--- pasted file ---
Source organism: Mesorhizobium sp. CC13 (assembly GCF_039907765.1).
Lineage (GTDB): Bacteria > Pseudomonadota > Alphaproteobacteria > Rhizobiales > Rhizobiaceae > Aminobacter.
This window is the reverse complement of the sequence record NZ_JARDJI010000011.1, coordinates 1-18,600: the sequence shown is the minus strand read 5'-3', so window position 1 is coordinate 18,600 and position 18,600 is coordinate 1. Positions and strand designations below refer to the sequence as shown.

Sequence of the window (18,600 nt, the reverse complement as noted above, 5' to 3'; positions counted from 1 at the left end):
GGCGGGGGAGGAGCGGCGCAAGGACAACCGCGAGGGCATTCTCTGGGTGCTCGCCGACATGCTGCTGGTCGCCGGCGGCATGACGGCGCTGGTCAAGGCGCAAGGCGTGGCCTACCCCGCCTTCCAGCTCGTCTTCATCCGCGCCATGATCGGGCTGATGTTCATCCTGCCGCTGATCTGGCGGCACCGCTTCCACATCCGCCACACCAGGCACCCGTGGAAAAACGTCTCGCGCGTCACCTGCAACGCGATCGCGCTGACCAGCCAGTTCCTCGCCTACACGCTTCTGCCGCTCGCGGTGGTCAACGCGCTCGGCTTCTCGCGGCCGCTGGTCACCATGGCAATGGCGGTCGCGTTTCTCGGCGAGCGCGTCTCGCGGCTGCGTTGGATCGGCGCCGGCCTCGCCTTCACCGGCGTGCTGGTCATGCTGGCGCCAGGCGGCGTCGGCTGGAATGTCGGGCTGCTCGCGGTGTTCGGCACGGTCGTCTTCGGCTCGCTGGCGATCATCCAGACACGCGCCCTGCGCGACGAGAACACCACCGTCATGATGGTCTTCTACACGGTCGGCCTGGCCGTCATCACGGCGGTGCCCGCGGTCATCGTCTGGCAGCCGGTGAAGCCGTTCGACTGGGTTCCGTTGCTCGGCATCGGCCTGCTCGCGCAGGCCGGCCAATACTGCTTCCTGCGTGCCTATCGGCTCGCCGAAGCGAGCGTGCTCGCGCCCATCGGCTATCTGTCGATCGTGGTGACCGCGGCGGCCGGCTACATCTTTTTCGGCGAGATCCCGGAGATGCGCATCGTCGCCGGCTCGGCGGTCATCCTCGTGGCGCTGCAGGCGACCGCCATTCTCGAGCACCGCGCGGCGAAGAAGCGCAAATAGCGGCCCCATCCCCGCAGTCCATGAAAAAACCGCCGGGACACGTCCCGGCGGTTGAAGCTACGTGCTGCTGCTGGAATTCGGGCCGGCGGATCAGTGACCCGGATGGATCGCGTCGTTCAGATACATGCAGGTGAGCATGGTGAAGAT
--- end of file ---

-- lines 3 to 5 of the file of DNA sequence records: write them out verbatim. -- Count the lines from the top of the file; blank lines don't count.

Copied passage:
This window is the reverse complement of the sequence record NZ_JARDJI010000011.1, coordinates 1-18,600: the sequence shown is the minus strand read 5'-3', so window position 1 is coordinate 18,600 and position 18,600 is coordinate 1. Positions and strand designations below refer to the sequence as shown.

Sequence of the window (18,600 nt, the reverse complement as noted above, 5' to 3'; positions counted from 1 at the left end):
GGCGGGGGAGGAGCGGCGCAAGGACAACCGCGAGGGCATTCTCTGGGTGCTCGCCGACATGCTGCTGGTCGCCGGCGGCATGACGGCGCTGGTCAAGGCGCAAGGCGTGGCCTACCCCGCCTTCCAGCTCGTCTTCATCCGCGCCATGATCGGGCTGATGTTCATCCTGCCGCTGATCTGGCGGCACCGCTTCCACATCCGCCACACCAGGCACCCGTGGAAAAACGTCTCGCGCGTCACCTGCAACGCGATCGCGCTGACCAGCCAGTTCCTCGCCTACACGCTTCTGCCGCTCGCGGTGGTCAACGCGCTCGGCTTCTCGCGGCCGCTGGTCACCATGGCAATGGCGGTCGCGTTTCTCGGCGAGCGCGTCTCGCGGCTGCGTTGGATCGGCGCCGGCCTCGCCTTCACCGGCGTGCTGGTCATGCTGGCGCCAGGCGGCGTCGGCTGGAATGTCGGGCTGCTCGCGGTGTTCGGCACGGTCGTCTTCGGCTCGCTGGCGATCATCCAGACACGCGCCCTGCGCGACGAGAACACCACCGTCATGATGGTCTTCTACACGGTCGGCCTGGCCGTCATCACGGCGGTGCCCGCGGTCATCGTCTGGCAGCCGGTGAAGCCGTTCGACTGGGTTCCGTTGCTCGGCATCGGCCTGCTCGCGCAGGCCGGCCAATACTGCTTCCTGCGTGCCTATCGGCTCGCCGAAGCGAGCGTGCTCGCGCCCATCGGCTATCTGTCGATCGTGGTGACCGCGGCGGCCGGCTACATCTTTTTCGGCGAGATCCCGGAGATGCGCATCGTCGCCGGCTCGGCGGTCATCCTCGTGGCGCTGCAGGCGACCGCCATTCTCGAGCACCGCGCGGCGAAGAAGCGCAAATAGCGGCCCCATCCCCGCAGTCCATGAAAAAACCGCCGGGACACGTCCCGGCGGTTGAAGCTACGTGCTGCTGCTGGAATTCGGGCCGGCGGATCAGTGACCCGGATGGATCGCGTCGTTCAGATACATGCAGGTGAGCATGGTGAAGAT